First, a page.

Virtual Brownian Motion and Sheet samplers

This demo implements algorithms for stateless, constant-memory sampling of entire functions from a Brownian motion of any dimension. This kind of sampler is useful in adaptive stochastic partial differential equation solvers, since it allows the noise to be sampled in a stateless manner.

This code also demonstrates Dex's ability to do fast stateful for loops, split random keys in a fine-grained way, and how to use the typeclass system to implement a form of recursion.

One-dimensional Brownian Motion on the Unit Interval

The function below implements the virtual Brownian tree algorithm from Scalable Gradients for Stochastic Differential Equations. It lazily evaluates the value of a function sampled from a Brownian bridge up to a specified input tolerance.

The rest of the algorithms in this file simply translate and scale calls to this function.

def sample_unit_brownian_bridge {v} [VSpace v] (tolerance:Float) (sampler: Key->v) (key:Key) (t:Float) : v = -- Can only handle t between 0 and 1. -- iteratively subdivide to desired tolerance. num_iters = 10 + f_to_n (-log tolerance) init_state = (key, zero, 1.0, t) (_, y, _, _) = fold init_state \i:(Fin num_iters). \(key, y, sigma, t). [key_draw, key_left, key_right] = split_key key -- add scaled noise t' = abs (t - 0.5) new_y = y + sigma * (0.5 - t') .* sampler key_draw -- zoom in left or right new_key = if t > 0.5 then key_left else key_right new_sigma = sigma / sqrt 2.0 new_t = t' * 2.0 (new_key, new_y, new_sigma, new_t) y

One-dimensional Brownian motion anywhere on the real line

These functions generalize the sampling of a Brownian bridge on the unit interval to sample from a Brownian motion defined anywhere on the real line. When evaluating at times larger than 1, an iterative doubling procedure eventually produces values bracketing the desired time. These bracketing values are then used to call the iterative Brownian bridge sampler.

def scale_brownian_bridge {v} [VSpace v] (unit_bb:(Float->v)) (x0:Float) (x1:Float) (x:Float) : v = sqrt (x1 - x0) .* unit_bb ((x - x0) / (x1 - x0))
def linear_interp {v} [VSpace v] (t0:Float) (x0:v) (t1:Float) (x1:v) (t:Float) : v = unit_t = (t - t0) / (t1 - t0) (1.0 - unit_t) .* x0 + unit_t .* x1
def sample_brownian_bridge {v} [VSpace v] (tolerance:Float) (sampler: Key->v) (key:Key) (t0:Float) (y0:v) (t1:Float) (y1:v) (t:Float) : v = -- Linearly interpolate between the two bracketing samples -- and add appropriately scaled Brownian bridge noise. unit_bb = sample_unit_brownian_bridge (tolerance / (t1 - t0)) sampler key bridge_val = scale_brownian_bridge unit_bb t0 t1 t interp_val = linear_interp t0 y0 t1 y1 t bridge_val + interp_val
def sample_brownian_motion {v} [VSpace v] (tolerance:Float) (sampler: Key->v) (key:Key) (t':Float) : v = -- Can handle a t' anywhere on the real line. -- Handle negative times by reflecting and using a different key. [neg_key', key'] = split_key key (key, t) = if t' < 0.0 then (neg_key', -t') else (key', t') [key_start, key_rest] = split_key key first_f = sampler key_start -- Iteratively sample a point twice as far ahead -- until we bracket the query time. doublings = Fin (1 + (natlog2 (f_to_n t))) init_state = (0.0, zero, 1.0, first_f, key_rest) (t0, left_f, t1, right_f, key_draw) = fold init_state \i:doublings (t0, left_f, t1, right_f, key_inner). [key_current, key_continue] = split_key key_rest new_right_f = left_f + (sqrt t1) .* sampler key_current (t1, right_f, t1 * 2.0, new_right_f, key_continue) -- The above iterative loop could be mostly parallelized, but would -- require some care to get the random keys right. sample_brownian_bridge tolerance sampler key_draw t0 left_f t1 right_f t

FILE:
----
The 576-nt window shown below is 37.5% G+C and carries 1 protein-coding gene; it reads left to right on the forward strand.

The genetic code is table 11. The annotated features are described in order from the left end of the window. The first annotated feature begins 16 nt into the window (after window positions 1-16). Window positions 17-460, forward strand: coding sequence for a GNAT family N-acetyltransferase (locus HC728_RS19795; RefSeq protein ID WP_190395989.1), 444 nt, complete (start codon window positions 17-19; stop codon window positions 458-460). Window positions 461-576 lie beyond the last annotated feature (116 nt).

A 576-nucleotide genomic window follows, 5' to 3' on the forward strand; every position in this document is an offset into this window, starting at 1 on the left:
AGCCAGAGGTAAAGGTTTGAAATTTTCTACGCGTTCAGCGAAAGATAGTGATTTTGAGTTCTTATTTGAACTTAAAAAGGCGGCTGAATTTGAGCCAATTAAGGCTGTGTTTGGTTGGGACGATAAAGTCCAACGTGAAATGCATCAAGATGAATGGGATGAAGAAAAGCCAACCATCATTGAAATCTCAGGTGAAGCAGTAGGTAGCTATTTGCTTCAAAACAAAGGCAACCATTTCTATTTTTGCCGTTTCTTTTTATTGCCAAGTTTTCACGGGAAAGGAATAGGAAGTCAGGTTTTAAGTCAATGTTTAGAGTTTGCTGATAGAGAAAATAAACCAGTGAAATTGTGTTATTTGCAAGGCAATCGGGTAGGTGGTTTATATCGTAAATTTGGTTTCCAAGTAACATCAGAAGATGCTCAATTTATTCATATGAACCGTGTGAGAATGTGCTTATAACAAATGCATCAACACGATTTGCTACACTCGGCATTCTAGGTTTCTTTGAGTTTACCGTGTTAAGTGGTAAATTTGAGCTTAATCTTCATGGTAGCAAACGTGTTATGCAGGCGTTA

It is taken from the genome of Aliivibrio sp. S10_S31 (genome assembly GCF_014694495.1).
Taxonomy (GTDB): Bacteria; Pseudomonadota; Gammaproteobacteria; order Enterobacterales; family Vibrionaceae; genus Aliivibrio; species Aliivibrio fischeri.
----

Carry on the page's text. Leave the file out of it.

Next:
Demo: One-dimensional Brownian motion

import plot
pixels = Fin 400
xs = linspace pixels 0.3 2.1
tolerance = xs.(1@_) - xs.(0@_)
fs = map (sample_brownian_motion tolerance randn (new_key 0)) xs
:html show_plot $ xy_plot xs fs

Check that the finite differences look like white noise

fdiffs = for i. (fs.(((ordinal i) -| 1)@_) - fs.i) / sqrt tolerance
:html show_plot $ xy_plot xs fdiffs

Generalize the output type to any dimension

This typeclass lets the output type of the Brownian sheet be anything for which a Gaussian sampler can be written.

interface HasStandardNormal a:Type rand_normal : Key -> a
instance HasStandardNormal Float32 rand_normal = randn
instance HasStandardNormal (n=>a) given {a n} [HasStandardNormal a] rand_normal = \key. for i. rand_normal (ixkey key i)

Generalize the input type to any dimension

Suprisinly, a sampler for 1D Brownian motion can easily be extended to sample from a Brownian sheet of any dimension. We simply have to replace the sampler used for scalar-valued standard Gaussian noise with one that samples entire functions from a Gaussian process. In particular, we can re-use the 1D Brownian bridge sampler that we wrote above. This process can be nested to arbitrarily many dimensions.

interface [HasStandardNormal v] HasBrownianSheet a:Type v:Type -- tolerance -> key -> input -> output sample_brownian_sheet : Float -> Key -> a -> v
instance HasBrownianSheet Float v given {v} [HasStandardNormal v, VSpace v] sample_brownian_sheet = \tol k x. sample_brownian_motion tol rand_normal k x
instance HasBrownianSheet (a & Float) v given {a v} [VSpace v, HasBrownianSheet a v] sample_brownian_sheet = \tol k (xa, xb). -- the call to `sample_brownian_sheet` below will recurse -- until the input is one-dimensional. sample_a = \k. sample_brownian_sheet tol k xa sample_brownian_motion tol sample_a k xb

Demo: Two-dimensional Brownian sheet

Next, we plot a single sample from a two-dimensional Brownian sheet with a 3-dimensional (red, green, blue) output.

import png
samp : pixels=>pixels=>(Fin 3)=>Float = for i j. sample_brownian_sheet tolerance (new_key 0) (xs.i, xs.j)
:html imshow samp